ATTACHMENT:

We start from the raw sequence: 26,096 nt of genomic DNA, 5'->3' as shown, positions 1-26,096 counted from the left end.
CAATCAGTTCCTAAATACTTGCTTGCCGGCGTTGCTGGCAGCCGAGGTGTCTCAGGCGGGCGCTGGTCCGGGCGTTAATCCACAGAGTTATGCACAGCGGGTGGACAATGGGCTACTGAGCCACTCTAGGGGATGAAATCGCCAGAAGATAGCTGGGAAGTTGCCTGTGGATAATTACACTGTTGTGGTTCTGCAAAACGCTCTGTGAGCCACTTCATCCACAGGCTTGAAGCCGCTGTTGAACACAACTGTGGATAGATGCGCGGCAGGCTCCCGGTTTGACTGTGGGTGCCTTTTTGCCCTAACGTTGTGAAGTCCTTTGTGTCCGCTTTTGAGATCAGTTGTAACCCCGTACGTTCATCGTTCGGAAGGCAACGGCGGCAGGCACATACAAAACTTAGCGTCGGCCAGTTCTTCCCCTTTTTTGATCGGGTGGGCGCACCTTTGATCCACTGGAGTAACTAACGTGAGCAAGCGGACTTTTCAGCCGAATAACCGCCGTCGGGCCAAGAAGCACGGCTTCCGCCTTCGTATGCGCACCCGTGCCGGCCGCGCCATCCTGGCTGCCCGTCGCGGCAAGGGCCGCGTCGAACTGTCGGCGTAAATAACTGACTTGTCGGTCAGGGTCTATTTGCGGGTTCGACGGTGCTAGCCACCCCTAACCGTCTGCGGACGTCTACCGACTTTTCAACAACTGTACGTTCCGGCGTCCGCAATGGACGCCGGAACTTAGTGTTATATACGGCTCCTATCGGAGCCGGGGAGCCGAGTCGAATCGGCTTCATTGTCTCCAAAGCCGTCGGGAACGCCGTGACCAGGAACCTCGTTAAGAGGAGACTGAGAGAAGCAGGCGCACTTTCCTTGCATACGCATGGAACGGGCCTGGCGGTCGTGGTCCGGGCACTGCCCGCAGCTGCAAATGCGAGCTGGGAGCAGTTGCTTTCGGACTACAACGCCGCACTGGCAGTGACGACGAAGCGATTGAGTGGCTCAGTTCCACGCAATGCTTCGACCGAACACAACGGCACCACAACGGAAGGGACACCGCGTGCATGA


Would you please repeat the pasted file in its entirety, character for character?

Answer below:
We start from the raw sequence: 26,096 nt of genomic DNA, 5'->3' as shown, positions 1-26,096 counted from the left end.
CAATCAGTTCCTAAATACTTGCTTGCCGGCGTTGCTGGCAGCCGAGGTGTCTCAGGCGGGCGCTGGTCCGGGCGTTAATCCACAGAGTTATGCACAGCGGGTGGACAATGGGCTACTGAGCCACTCTAGGGGATGAAATCGCCAGAAGATAGCTGGGAAGTTGCCTGTGGATAATTACACTGTTGTGGTTCTGCAAAACGCTCTGTGAGCCACTTCATCCACAGGCTTGAAGCCGCTGTTGAACACAACTGTGGATAGATGCGCGGCAGGCTCCCGGTTTGACTGTGGGTGCCTTTTTGCCCTAACGTTGTGAAGTCCTTTGTGTCCGCTTTTGAGATCAGTTGTAACCCCGTACGTTCATCGTTCGGAAGGCAACGGCGGCAGGCACATACAAAACTTAGCGTCGGCCAGTTCTTCCCCTTTTTTGATCGGGTGGGCGCACCTTTGATCCACTGGAGTAACTAACGTGAGCAAGCGGACTTTTCAGCCGAATAACCGCCGTCGGGCCAAGAAGCACGGCTTCCGCCTTCGTATGCGCACCCGTGCCGGCCGCGCCATCCTGGCTGCCCGTCGCGGCAAGGGCCGCGTCGAACTGTCGGCGTAAATAACTGACTTGTCGGTCAGGGTCTATTTGCGGGTTCGACGGTGCTAGCCACCCCTAACCGTCTGCGGACGTCTACCGACTTTTCAACAACTGTACGTTCCGGCGTCCGCAATGGACGCCGGAACTTAGTGTTATATACGGCTCCTATCGGAGCCGGGGAGCCGAGTCGAATCGGCTTCATTGTCTCCAAAGCCGTCGGGAACGCCGTGACCAGGAACCTCGTTAAGAGGAGACTGAGAGAAGCAGGCGCACTTTCCTTGCATACGCATGGAACGGGCCTGGCGGTCGTGGTCCGGGCACTGCCCGCAGCTGCAAATGCGAGCTGGGAGCAGTTGCTTTCGGACTACAACGCCGCACTGGCAGTGACGACGAAGCGATTGAGTGGCTCAGTTCCACGCAATGCTTCGACCGAACACAACGGCACCACAACGGAAGGGACACCGCGTGCATGA